Helping Seattle Area Refugees and Immigrants 

March 20, 2018

What does being ‘church,’ putting love and kindness into action, look like? The K-4, 5 and MYF children showed us March 12, when they exceeded all expectations by buying supplies and filling 34 kits with cleaning materials for refugees arriving in the Seattle area through Lutheran Community Services Northwest. In less than an hour, our youth created cards and filled plastic tubs with 11 different cleaning products and supplies, from laundry detergent to dustpans. In addition, they brought stuffies, hot wheels, bubbles, paper and pencils and other kid-friendly items to add. Congratulations and many thanks to K-4, 5 and MYF students, families and teachers for such abundance, and to Diane Jacobsen for being one of the shoppers! Plymouth Immigration Ministry Team and Lutheran Community Services Northwest are grateful you all.

There is also great need for housing and personal involvement with refugees, asylum seekers and immigrants. We currently seek a team of 8-10 Plymouth members who can commit to helping a refugee family for a year, take them to appointments, practice English, find a job, etc. Thirty to fifty people per month arrive in the Northwest now, primarily from Afghanistan and Ukraine, although that could change any time.

We also need short-term volunteers to cook and serve monthly dinners for unaccompanied refugee and immigrant youth and their foster families. We expect additional Plymouth opportunities coming soon to be trained to accompany people to their immigration appointments and learn how to protect others from unjust arrests in our church building or elsewhere.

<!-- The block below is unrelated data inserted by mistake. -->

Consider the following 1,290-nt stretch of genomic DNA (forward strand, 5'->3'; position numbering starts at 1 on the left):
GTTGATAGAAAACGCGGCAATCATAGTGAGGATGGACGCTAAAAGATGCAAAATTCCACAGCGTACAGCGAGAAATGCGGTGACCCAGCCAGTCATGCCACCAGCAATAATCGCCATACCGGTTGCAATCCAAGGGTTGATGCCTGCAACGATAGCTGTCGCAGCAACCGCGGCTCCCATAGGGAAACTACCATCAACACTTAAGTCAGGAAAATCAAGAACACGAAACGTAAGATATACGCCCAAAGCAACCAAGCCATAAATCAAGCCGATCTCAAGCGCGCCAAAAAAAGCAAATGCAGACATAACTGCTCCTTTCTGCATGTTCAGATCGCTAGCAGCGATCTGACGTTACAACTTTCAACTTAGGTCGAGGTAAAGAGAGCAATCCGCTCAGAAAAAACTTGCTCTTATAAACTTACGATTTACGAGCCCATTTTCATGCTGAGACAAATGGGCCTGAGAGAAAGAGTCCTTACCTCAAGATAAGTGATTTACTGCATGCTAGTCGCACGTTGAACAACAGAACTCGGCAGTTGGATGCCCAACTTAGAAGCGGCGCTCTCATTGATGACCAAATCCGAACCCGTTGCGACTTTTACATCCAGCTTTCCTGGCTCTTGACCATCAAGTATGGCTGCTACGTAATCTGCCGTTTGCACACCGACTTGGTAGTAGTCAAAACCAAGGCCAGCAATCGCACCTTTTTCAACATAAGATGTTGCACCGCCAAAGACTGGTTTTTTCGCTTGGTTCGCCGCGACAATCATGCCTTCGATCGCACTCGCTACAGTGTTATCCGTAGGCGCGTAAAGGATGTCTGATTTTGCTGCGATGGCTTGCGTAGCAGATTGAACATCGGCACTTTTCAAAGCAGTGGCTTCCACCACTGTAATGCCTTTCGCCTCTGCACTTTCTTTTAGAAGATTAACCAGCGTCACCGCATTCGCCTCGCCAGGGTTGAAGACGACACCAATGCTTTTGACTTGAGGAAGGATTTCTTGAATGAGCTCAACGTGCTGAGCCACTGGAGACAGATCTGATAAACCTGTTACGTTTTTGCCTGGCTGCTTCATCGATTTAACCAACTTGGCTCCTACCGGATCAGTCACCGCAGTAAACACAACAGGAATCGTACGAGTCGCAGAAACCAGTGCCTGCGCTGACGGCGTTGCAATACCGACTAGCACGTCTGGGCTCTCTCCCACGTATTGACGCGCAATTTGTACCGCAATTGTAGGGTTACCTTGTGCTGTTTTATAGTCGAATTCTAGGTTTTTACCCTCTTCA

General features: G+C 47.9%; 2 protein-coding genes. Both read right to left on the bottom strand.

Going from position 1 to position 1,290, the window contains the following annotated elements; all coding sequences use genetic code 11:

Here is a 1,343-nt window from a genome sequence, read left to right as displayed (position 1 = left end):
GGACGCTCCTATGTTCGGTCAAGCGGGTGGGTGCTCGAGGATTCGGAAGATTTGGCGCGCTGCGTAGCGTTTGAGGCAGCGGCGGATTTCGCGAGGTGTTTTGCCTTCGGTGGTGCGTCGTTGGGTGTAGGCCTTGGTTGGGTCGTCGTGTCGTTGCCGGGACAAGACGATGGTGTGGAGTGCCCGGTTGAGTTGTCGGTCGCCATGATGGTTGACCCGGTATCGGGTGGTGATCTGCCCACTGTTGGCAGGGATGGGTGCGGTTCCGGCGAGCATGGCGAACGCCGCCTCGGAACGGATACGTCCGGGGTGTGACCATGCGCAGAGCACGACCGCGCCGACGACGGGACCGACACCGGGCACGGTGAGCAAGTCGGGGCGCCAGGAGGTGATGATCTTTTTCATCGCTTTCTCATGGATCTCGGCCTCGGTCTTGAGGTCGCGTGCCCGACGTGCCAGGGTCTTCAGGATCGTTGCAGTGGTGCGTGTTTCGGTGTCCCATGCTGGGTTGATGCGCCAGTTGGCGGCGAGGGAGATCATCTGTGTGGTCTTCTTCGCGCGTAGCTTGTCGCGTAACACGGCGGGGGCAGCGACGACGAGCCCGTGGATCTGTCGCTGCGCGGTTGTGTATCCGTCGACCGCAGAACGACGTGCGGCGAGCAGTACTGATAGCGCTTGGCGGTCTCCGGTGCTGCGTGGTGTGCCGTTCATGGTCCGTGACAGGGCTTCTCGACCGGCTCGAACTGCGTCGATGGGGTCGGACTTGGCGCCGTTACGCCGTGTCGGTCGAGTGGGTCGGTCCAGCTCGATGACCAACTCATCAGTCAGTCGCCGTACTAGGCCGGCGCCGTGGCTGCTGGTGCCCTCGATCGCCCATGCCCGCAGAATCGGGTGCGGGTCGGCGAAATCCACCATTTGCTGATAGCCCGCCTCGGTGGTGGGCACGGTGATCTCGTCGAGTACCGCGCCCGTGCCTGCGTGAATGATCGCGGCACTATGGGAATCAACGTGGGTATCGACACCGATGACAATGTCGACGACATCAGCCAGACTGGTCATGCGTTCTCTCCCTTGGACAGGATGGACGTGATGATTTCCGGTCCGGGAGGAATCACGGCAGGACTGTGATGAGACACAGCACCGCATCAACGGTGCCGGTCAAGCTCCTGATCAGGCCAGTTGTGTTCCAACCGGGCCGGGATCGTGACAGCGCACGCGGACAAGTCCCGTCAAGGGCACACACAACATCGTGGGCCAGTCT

There are many ways to be God’s hands locally for refugees and immigrants. The Plymouth Immigration Ministry Team asks you to join us in whatever ways you feel called. New needs and opportunities arise frequently. Please contact Carol Mooney or any member of the Plymouth Immigration Ministry Team for more information.

Photo: Annika and Atticus, along with other Sunday School children and teachers, prepare care kits for immigrant families:

“Atticus and I talked about what a refugee is. It was easier for him to imagine a 7-year-old male refugee than an entire family or families. I showed him the refugee kit and he thought it was “lame,” toilet paper, mop, etc. I asked him, “What would you like in your refugee kit if you had to leave home and go to a foreign country?”  He came up with his own refugee kit; he's giving away some nice "loot." I’m impressed – Pokémon cards, knapsack, matchbox cars. While the kids’ parents may appreciate the toilet paper and mops more, I think Atticus is on to something…” –Charlie Torres



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